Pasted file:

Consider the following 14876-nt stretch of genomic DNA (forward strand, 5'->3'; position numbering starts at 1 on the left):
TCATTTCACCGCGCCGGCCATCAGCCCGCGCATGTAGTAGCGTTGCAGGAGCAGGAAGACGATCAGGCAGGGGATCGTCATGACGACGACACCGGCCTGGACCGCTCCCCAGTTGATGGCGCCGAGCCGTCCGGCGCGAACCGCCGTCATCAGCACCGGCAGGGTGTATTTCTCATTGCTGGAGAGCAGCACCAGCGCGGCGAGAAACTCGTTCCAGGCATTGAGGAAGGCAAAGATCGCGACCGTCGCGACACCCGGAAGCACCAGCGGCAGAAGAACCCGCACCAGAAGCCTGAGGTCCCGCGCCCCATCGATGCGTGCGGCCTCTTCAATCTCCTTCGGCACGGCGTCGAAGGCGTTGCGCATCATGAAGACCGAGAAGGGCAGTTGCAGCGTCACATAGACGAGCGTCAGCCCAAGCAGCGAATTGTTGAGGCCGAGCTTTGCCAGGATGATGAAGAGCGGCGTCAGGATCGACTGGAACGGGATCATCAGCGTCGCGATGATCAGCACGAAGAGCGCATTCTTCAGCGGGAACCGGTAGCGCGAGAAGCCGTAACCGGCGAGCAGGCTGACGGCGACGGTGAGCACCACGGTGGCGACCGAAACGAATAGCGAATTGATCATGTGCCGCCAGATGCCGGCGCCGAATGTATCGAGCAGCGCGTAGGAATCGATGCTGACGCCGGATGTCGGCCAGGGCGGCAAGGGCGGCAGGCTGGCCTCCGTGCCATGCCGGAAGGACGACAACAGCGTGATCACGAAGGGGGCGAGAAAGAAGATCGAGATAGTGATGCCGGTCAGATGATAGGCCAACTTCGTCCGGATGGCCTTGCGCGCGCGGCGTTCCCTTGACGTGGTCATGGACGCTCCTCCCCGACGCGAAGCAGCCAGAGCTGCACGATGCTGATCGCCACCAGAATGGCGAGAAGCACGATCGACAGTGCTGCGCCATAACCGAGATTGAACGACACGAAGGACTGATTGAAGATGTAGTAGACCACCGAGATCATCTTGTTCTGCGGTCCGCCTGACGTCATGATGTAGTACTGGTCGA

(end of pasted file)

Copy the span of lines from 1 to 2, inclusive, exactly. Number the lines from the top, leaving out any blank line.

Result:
Consider the following 14876-nt stretch of genomic DNA (forward strand, 5'->3'; position numbering starts at 1 on the left):
TCATTTCACCGCGCCGGCCATCAGCCCGCGCATGTAGTAGCGTTGCAGGAGCAGGAAGACGATCAGGCAGGGGATCGTCATGACGACGACACCGGCCTGGACCGCTCCCCAGTTGATGGCGCCGAGCCGTCCGGCGCGAACCGCCGTCATCAGCACCGGCAGGGTGTATTTCTCATTGCTGGAGAGCAGCACCAGCGCGGCGAGAAACTCGTTCCAGGCATTGAGGAAGGCAAAGATCGCGACCGTCGCGACACCCGGAAGCACCAGCGGCAGAAGAACCCGCACCAGAAGCCTGAGGTCCCGCGCCCCATCGATGCGTGCGGCCTCTTCAATCTCCTTCGGCACGGCGTCGAAGGCGTTGCGCATCATGAAGACCGAGAAGGGCAGTTGCAGCGTCACATAGACGAGCGTCAGCCCAAGCAGCGAATTGTTGAGGCCGAGCTTTGCCAGGATGATGAAGAGCGGCGTCAGGATCGACTGGAACGGGATCATCAGCGTCGCGATGATCAGCACGAAGAGCGCATTCTTCAGCGGGAACCGGTAGCGCGAGAAGCCGTAACCGGCGAGCAGGCTGACGGCGACGGTGAGCACCACGGTGGCGACCGAAACGAATAGCGAATTGATCATGTGCCGCCAGATGCCGGCGCCGAATGTATCGAGCAGCGCGTAGGAATCGATGCTGACGCCGGATGTCGGCCAGGGCGGCAAGGGCGGCAGGCTGGCCTCCGTGCCATGCCGGAAGGACGACAACAGCGTGATCACGAAGGGGGCGAGAAAGAAGATCGAGATAGTGATGCCGGTCAGATGATAGGCCAACTTCGTCCGGATGGCCTTGCGCGCGCGGCGTTCCCTTGACGTGGTCATGGACGCTCCTCCCCGACGCGAAGCAGCCAGAGCTGCACGATGCTGATCGCCACCAGAATGGCGAGAAGCACGATCGACAGTGCTGCGCCATAACCGAGATTGAACGACACGAAGGACTGATTGAAGATGTAGTAGACCACCGAGATCATCTTGTTCTGCGGTCCGCCTGACGTCATGATGTAGTACTGGTCGA